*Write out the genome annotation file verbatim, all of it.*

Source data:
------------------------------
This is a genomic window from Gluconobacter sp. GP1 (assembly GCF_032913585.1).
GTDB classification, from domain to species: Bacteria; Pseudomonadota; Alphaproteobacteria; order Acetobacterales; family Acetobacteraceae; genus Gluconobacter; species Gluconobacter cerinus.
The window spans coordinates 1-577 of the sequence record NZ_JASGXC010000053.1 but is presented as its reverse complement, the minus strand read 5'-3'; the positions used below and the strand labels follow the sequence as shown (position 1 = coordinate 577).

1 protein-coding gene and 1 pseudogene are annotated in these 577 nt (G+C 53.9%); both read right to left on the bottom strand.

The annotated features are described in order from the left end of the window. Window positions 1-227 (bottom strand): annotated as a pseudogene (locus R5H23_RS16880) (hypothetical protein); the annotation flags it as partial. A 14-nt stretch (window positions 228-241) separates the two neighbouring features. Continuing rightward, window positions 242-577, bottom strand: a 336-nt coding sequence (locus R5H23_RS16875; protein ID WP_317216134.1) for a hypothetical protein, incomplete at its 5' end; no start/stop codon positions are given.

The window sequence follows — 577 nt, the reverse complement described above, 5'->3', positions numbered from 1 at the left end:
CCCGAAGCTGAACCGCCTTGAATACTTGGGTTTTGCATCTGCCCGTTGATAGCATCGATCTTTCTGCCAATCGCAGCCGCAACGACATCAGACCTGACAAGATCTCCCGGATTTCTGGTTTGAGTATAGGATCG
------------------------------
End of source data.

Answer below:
This is a genomic window from Gluconobacter sp. GP1 (assembly GCF_032913585.1).
GTDB classification, from domain to species: Bacteria; Pseudomonadota; Alphaproteobacteria; order Acetobacterales; family Acetobacteraceae; genus Gluconobacter; species Gluconobacter cerinus.
The window spans coordinates 1-577 of the sequence record NZ_JASGXC010000053.1 but is presented as its reverse complement, the minus strand read 5'-3'; the positions used below and the strand labels follow the sequence as shown (position 1 = coordinate 577).

1 protein-coding gene and 1 pseudogene are annotated in these 577 nt (G+C 53.9%); both read right to left on the bottom strand.

The annotated features are described in order from the left end of the window. Window positions 1-227 (bottom strand): annotated as a pseudogene (locus R5H23_RS16880) (hypothetical protein); the annotation flags it as partial. A 14-nt stretch (window positions 228-241) separates the two neighbouring features. Continuing rightward, window positions 242-577, bottom strand: a 336-nt coding sequence (locus R5H23_RS16875; protein ID WP_317216134.1) for a hypothetical protein, incomplete at its 5' end; no start/stop codon positions are given.

The window sequence follows — 577 nt, the reverse complement described above, 5'->3', positions numbered from 1 at the left end:
CCCGAAGCTGAACCGCCTTGAATACTTGGGTTTTGCATCTGCCCGTTGATAGCATCGATCTTTCTGCCAATCGCAGCCGCAACGACATCAGACCTGACAAGATCTCCCGGATTTCTGGTTTGAGTATAGGATCG